The Loneliness of the Long Distance Teacher

I’ve been wanting to write this post for a long time – years actually. Finally, here in the airport with time to kill and waiting for my flight “home” to Canada, I have the time and motivation.

Teaching English as a “profession” and living in multiple foreign countries has so many advantages. We hear about them and read about them all the time. The cultural differences, sites of interest, the exotic local appeal, new experiences and stimulations. However, there is a dark side to this “adventure”, the dark side of being away from home and loved ones.

Career EFL teachers are in a constant state of divorce from their own family and friends. We feel guilty for being away as our parents get old (at least I do), for missing family gatherings, from being estranged from “our self”. We feel like a leaf adrift on a big lake. This is the downside of being a long distance teacher.

It isn’t talked about much but remains there behind the scenes as we go about our lives in foreign countries.

I’m leaving Korea today, in a few hours. Been here for 5 years and truly, all things being equal, I’d stay here the rest of my life, if not for my family. Lots of negatives to life in Korea but that’s par for any course. I had a great job, lots of freedom to develop as I wanted professionally, was / am well respected. Why not stay? Well, finally I had to do the right thing and “be home”. My parents are still healthy and well but I owe it to them to spend time in their later years, to be there. I’m not saying that is a call everyone need nor should make. But it is my own call. Still, my point remains. Us EFL itinerant teachers traveling the world have to deal with this kind of personal backdrop. The pay can never compensate for this.

You don’t read too many bloggers writing about this “thing” we all feel. This estrangement and displacement we feel. I’ve felt it and on this afternoon, pushed by the divided emotions of departure, declare it. It is a lot easier with technology, the internet, skype etc…. but still it doesn’t dent this iron strong feeling.

I guess that is life, bittersweet. There is sadness and happiness in all experiences. The sadness of leaving and the happiness of arriving. It is for us teachers to manage it all, the best we can. Let us struggle towards paradise, each in our own way, as “long distance teachers”.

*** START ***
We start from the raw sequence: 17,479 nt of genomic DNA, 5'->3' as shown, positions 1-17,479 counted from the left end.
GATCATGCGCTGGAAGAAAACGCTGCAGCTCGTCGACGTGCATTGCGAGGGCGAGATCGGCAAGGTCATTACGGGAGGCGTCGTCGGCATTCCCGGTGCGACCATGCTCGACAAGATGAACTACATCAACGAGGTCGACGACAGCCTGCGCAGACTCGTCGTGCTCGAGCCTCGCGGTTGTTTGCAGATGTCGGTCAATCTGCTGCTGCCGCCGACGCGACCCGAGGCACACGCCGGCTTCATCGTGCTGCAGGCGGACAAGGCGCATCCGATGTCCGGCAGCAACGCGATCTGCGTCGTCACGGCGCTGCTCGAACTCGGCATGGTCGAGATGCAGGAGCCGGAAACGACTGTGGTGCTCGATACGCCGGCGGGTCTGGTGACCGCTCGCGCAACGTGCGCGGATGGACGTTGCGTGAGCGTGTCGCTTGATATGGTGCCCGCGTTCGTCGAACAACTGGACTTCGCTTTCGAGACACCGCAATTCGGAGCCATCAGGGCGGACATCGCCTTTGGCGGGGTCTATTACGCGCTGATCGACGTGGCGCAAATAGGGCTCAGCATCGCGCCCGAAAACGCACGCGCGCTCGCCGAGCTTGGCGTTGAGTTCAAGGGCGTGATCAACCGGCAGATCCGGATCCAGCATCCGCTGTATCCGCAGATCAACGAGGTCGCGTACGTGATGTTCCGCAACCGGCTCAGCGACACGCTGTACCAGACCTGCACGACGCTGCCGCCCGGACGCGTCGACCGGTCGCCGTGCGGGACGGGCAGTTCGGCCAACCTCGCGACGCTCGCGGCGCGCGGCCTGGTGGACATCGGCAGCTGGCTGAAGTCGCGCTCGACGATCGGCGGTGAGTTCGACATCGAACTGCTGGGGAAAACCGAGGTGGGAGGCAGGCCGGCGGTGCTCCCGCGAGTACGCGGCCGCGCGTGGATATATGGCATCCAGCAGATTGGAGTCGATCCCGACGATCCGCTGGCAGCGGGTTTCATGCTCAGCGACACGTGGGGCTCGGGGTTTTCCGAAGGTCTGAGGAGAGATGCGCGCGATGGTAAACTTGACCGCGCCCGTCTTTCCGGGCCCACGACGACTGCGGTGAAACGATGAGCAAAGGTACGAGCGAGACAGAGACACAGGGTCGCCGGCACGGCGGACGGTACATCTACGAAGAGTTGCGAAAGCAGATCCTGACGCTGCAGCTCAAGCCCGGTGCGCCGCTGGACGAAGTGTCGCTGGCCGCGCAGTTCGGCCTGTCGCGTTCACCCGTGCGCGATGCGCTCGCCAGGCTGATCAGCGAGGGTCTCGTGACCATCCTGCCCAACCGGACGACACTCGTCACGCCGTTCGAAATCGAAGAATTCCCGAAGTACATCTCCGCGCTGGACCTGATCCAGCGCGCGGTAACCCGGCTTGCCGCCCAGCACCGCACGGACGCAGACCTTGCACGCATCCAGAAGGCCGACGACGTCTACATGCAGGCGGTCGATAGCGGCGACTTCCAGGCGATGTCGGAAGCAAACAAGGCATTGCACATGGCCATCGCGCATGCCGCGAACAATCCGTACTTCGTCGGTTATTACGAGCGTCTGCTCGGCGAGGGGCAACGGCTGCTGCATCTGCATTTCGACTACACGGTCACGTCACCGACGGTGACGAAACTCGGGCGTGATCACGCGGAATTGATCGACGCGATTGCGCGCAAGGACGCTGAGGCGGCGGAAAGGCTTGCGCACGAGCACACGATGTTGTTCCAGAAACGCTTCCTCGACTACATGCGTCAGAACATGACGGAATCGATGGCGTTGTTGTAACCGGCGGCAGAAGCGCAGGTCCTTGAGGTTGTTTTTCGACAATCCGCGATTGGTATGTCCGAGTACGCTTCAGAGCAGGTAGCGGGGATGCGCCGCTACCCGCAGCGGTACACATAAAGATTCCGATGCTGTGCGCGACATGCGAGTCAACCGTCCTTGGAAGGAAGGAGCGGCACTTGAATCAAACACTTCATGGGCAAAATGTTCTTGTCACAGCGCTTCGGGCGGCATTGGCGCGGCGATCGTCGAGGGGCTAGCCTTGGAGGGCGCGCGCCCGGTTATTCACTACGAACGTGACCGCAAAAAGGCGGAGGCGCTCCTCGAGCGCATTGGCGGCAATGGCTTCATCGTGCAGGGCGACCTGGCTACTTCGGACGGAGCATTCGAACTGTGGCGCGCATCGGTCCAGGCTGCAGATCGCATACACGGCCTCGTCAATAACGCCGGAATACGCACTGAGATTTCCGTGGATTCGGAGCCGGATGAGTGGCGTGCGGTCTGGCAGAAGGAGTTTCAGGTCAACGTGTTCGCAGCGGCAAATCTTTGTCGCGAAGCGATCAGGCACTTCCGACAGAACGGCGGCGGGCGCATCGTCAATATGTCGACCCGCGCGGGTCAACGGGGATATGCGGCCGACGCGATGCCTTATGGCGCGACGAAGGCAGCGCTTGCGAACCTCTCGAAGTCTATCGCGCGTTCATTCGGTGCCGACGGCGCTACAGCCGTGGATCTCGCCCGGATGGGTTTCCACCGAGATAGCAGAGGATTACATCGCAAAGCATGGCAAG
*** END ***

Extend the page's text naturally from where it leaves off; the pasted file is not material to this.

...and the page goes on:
photo courtesy Allan1952 on
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Teacher trainer, technology specialist, educational thinker...creator of EFL Classroom 2.0, a social networking site for thousands of EFL / ESL teachers and students around the world.

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5 Responses

  1. You said it David. Enjoy being back home!

  2. ddeubel says:

    Thanks Nick, I will! Right now in Vancouver being a tourist and will hop on the cross Canada train on Sunday. Just hanging and getting reacquainted with “home and native land”.

    More reports coming – right now feel like an anthropologist from Mars.

  3. Alex Case says:

    Great post on something that is, as you say, very much ignored. Maybe we don’t want to think and talk about it! My Japanese in-laws made me promise to go and visit my folks at least twice a year, but if I really did that I think I’d have to move home to avoid the cost and flights with crying baby.

    Are you still going to be teaching?

  4. ddeubel says:


    Yeah, we all go through it in our own fashion/way, if we stay in this biz more than a few years.

    Oh yeah, it’s in my blood. However until Jan. just want to stay on the farm and spend quality time with the folks. After Jan. will hopefully do more online in TEFL training and continue working and consulting with a few sites online. I keep telling myself I won’t have a “regular” classroom again but deep inside I’m skeptical. We get used to that “being” that comes from our involvement with students face to face. I’d love to create a situation where I could start a school in a needed place, if I do return. Haiti, Moldova, who knows….

    Yeah, we say that flying makes things easy but it sure isn’t cheap nor easy to manage in our schedules… Had a crying baby on our flight and kept positive – children are so sensitive and it isn’t natural to be 10,000 feet up!

  5. Alex Case says:

    I quite enjoy other people’s crying babies. It’s my own I find stressful!

    Good luck kicking that teaching addiction

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